My Life as a Public Health Crisis
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We’re at a coffee shop in a “transitional” neighborhood. The shop is new, an ultra-modern storefront that brags about $7 pour-overs. I hate pour-over coffee because it takes forever and if I cared about nuanced flavor I wouldn’t start my day with the most bitter drink imaginable. I reflect on that, and on how much the neighborhood has changed since I grew up here, and how I used to see possums the size of poodles on the roof of this place back before the professional folks sitting around and sipping their lattes showed up.
My mind is whirling because if I let it dwell on the words coming out of this woman’s mouth I might punch her in the face. That wouldn’t do anybody any good.
We were discussing the neighborhood, and how we could help people here get healthier food. Creating access to healthy food is my job, but it’s also my passion. It’s how I pay my bills and find an outlet for my frustration with a society that allows the poor to suffer. I was hoping to hear some optimism. Instead I got this:
I feel much better since I gave up hope.
"If everyone demanded peace instead of another television set, then there’d be peace." – John Lennon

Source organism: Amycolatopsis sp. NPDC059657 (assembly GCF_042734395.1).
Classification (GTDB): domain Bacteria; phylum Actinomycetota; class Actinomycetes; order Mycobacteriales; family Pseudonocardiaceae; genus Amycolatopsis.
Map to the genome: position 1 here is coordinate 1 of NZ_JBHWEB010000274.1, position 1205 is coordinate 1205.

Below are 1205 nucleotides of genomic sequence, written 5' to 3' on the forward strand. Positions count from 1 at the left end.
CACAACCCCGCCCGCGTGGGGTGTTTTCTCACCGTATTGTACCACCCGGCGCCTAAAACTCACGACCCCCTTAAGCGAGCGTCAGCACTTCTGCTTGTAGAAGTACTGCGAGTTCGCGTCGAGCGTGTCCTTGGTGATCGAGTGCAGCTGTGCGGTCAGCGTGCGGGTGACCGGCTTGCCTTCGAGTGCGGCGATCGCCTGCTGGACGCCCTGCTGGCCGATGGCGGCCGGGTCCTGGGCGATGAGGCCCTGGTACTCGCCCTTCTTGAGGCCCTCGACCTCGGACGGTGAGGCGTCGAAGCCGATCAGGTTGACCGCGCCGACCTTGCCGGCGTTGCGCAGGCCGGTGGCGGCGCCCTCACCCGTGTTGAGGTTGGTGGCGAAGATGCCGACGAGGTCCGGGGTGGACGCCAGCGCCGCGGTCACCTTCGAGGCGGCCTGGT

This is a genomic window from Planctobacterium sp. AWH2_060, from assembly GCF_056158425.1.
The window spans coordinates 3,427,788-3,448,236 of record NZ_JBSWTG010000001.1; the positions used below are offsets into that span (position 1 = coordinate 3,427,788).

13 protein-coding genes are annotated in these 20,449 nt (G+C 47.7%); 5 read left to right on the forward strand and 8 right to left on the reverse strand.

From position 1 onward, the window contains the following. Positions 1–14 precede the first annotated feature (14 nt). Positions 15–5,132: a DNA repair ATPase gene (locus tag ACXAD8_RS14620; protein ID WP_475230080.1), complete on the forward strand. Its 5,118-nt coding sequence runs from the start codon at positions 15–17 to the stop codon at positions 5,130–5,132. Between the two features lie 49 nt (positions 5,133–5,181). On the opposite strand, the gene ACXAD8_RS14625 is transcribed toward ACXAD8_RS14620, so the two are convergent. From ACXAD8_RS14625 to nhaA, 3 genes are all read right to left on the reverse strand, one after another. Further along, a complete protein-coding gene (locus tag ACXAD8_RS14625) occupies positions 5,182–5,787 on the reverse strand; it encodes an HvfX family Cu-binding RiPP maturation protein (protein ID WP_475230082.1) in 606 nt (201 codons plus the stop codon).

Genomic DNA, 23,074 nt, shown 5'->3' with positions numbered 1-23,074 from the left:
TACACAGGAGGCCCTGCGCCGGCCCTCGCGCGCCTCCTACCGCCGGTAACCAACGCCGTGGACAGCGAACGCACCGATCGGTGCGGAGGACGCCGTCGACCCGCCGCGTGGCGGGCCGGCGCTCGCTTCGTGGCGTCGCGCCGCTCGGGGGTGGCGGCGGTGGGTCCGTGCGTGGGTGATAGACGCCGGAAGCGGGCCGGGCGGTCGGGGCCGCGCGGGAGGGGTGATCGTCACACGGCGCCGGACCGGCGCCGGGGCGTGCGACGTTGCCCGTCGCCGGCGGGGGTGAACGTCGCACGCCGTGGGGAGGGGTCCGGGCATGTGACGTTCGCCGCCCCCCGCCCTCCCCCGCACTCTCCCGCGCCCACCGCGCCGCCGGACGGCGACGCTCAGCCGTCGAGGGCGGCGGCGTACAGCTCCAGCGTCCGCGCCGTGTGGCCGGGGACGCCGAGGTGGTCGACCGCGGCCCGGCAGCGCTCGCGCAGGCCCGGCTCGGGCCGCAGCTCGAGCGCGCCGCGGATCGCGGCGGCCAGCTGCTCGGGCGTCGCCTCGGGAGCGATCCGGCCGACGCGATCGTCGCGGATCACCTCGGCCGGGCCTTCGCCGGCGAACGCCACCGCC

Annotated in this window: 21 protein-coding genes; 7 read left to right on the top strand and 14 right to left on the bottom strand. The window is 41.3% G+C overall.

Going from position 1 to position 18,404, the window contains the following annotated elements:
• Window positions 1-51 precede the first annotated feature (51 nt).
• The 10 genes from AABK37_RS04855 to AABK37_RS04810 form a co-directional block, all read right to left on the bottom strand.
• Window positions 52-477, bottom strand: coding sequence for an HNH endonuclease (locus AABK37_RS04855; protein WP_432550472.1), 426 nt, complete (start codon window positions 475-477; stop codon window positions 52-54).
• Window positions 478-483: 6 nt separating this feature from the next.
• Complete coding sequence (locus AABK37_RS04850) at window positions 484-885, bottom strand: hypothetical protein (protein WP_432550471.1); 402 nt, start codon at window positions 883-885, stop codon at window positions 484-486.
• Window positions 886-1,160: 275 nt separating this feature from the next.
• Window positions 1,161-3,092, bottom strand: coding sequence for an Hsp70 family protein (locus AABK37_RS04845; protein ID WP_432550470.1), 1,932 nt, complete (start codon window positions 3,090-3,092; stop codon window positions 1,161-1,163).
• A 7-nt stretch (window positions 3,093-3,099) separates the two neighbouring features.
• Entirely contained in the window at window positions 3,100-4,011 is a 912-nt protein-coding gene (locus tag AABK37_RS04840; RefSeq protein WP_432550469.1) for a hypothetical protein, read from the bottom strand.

September 9, 2019 at 4:56 AM #142651
September 17, 2019 at 10:09 PM #153205Cold Mountain TrailParticipant
- Total Posts: 12,852
“Once I finished that, I had to hand out the go-bags. Go-bags were shopping bags full of food for people living in “unstable circumstances” – i.e., homeless. They consisted of anything that could be eaten on the go. They usually had a piece of fruit, but they were also full of slimy restaurant leftovers and cast-off pastries from the donation boxes. Bad food that fills you up and makes you happy, and a healthy snack when available. My family’s food pyramid, packaged to go.
I handed the first go-bag to a man my own age, a guy in a ratty coat who wouldn’t look me in the eye. He may have been ashamed of his situation, but I was ashamed that I couldn’t give him something better than leftover pizza and a cookie I wouldn’t feed my dog.
What angered me then – and angers me still – is that we didn’t have anything to be ashamed of. We weren’t the ones who made fresh food a luxury and junk food an easily obtained comfort. We didn’t chase the grocery store out of his neighborhood, and we didn’t ask the grocery stores in the suburbs to fill the pantry with their uneaten pastries in lieu of real food. We weren’t responsible for the poverty that was eating the neighborhood like a cancer, leaving a generation of people exhausted and malnourished. We weren’t the ones who had broken the systems that punished us. All he’d done was fallen on hard times, and all I’d done was try to help him. Our shame wasn’t earned. It wasn’t fair.”
it’s the inequality
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